The Sociology of That Coffee Stain

How the Olsen twins, celebrity media and America's breakfast junk-food wars ruined your outfit

Coffee, ready-to-wear (Flickr)

Coffee, ready-to-wear (Flickr)

At the best of times, riding the subway during rush hour can feel like being a germophobe at an orgy.

But lately, one particular threat has increased to epidemic proportions.

I speak of urban coffee culture—and people who insist on trying to cram themselves into a crowded subway car carrying a paper cup of hot, milky liquid.

Threat levels are especially high right now, with McDonald’s giving away free coffee for two weeks to combat increased competition for its breakfast menu.

Clearly, folks who would drink McDonald’s coffee at any price are already not critical thinkers. Juice them up on Ronald McDonald’s version of Joker venom, and the physics of entering an already full subway care appear to elude them.

In such a confined space, the hot drink becomes a sloppy grenade, just waiting to explode over any unlucky commuters in its blast zone.

But I do not blame these misguided individuals themselves. Like so many contemporary problems, this one can be squarely traced to the Olsen twins.

It was about five years ago that a particular kind of paparazzi snap started to become ubiquitous: the young female starlet, tottering under the weight of fame, fashion and hair extensions, spending a few precious moments of public exposure on the sidewalk between Starbucks and her waiting SUV.

Part of what made the aesthetic so distinctive was that the subject was often physically small, but in a context of oversized things: she would be wearing extra-large sunglasses, being escorted to a mammoth black Escalade by a hulking bodyguard and carrying, yes, that Venti beverage.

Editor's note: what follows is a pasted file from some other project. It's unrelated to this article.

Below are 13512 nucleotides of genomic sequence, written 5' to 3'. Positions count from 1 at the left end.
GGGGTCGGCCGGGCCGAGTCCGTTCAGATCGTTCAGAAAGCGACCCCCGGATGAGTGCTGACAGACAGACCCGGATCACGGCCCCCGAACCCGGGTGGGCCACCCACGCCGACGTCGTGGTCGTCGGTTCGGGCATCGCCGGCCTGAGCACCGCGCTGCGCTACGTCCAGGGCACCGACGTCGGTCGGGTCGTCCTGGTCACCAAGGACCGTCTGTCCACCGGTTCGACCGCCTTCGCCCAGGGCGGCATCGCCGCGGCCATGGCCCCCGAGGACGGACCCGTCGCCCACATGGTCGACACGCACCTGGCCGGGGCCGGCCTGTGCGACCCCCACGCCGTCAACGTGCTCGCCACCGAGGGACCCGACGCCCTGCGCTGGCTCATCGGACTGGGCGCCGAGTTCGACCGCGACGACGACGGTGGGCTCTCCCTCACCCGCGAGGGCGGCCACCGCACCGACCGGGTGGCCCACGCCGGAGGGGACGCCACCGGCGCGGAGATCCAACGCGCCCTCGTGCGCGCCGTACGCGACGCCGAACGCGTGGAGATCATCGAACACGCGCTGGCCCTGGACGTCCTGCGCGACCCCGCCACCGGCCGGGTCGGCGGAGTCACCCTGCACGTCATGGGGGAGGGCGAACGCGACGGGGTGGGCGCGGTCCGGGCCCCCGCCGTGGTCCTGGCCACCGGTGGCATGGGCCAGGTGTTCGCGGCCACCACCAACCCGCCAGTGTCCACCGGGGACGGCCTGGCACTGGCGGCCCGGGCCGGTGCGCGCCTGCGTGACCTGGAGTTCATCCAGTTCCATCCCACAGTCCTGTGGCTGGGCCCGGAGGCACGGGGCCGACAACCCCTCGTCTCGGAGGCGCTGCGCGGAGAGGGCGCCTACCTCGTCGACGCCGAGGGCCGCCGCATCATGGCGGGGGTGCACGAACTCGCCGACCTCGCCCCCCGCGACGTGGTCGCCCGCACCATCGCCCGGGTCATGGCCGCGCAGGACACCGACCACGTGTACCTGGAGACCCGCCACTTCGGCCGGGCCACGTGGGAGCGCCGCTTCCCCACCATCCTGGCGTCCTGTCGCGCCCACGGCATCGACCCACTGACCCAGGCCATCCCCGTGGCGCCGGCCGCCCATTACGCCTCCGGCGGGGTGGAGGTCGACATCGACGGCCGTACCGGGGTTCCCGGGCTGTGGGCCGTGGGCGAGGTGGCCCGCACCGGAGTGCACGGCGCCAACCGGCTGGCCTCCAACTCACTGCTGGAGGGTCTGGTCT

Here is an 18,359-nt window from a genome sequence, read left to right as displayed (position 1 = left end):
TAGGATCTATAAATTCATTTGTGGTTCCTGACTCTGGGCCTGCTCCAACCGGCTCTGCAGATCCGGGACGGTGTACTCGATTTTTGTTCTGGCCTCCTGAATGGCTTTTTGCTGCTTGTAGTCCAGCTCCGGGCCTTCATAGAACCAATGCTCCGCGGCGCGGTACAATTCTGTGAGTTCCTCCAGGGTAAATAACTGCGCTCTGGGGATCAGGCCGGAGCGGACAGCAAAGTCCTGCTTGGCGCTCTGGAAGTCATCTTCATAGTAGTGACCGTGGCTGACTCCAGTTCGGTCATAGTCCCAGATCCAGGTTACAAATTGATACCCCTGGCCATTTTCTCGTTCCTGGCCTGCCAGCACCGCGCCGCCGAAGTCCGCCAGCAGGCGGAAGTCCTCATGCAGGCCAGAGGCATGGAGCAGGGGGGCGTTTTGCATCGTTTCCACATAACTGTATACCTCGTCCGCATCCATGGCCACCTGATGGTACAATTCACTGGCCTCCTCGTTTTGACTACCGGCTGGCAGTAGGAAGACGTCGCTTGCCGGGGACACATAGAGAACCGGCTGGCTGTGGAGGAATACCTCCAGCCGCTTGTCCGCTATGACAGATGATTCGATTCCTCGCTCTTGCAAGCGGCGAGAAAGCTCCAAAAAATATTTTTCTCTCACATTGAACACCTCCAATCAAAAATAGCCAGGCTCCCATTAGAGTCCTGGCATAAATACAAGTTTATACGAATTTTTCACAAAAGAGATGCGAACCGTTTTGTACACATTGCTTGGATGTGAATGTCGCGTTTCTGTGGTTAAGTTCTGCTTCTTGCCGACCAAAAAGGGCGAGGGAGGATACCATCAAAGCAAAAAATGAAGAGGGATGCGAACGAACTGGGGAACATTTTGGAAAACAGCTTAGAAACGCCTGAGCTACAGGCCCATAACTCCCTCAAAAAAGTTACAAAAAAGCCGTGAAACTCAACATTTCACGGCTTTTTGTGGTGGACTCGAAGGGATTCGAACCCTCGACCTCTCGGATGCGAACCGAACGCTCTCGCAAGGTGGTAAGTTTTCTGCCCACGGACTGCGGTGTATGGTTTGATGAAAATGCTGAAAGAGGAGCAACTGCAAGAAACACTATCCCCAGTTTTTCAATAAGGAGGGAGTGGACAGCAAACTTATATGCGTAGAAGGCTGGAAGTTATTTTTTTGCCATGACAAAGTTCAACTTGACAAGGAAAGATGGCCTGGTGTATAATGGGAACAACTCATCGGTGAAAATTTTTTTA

To add a contemporary touch, it was often iced.

“If there is one accessory that no one in fashion can live without it has to be a morning cup of coffee,” wrote Italian Vogue in a celebrity photospread devoted to the phenomenon. “Carrying that oversized paper cup has become … a powerful daily accessory.”

You could definitely see it on the streets of New York, especially as it resonated with young women. Just as the “Sex and the City” aesthetic started (finally) to fade, the Rachel Zoe/Olsen twin look took hold: charging forward in a fake-fur collar and saucer-sized shades, that thrusting cup of coffee told the world that you were a career-focused gal-on-the-go.

Now, as predicted by the cerulean speech in “The Devil Wears Prada,” we find that the trend has dripped inexorably down from celebrity to fashionista and finally to the average office worker on the A train.

Specifically, to the one this morning who got in at 125th St with an over-full, over-milked cup of McDonald’s disgusting free coffee which, even as she peeled back its plastic lid, no hand free to stabilize her for the predictable jolt of the departing train, revealed like some Terrence Malick student film the inevitability that it would end up on my brand new Reiss car coat which, okay, was bought on sale from the old season’s fall collection, but still, being worn out of the house for the first time today.

Its sopping, milky stain is the result of our invasive celebrity media culture, America’s infamously poor nutritional choices, leaning in, the decline of the traditional family and the resulting lack of having anybody at home who knows how to make breakfast.

And the Olsen twins. The Sociology of That Coffee Stain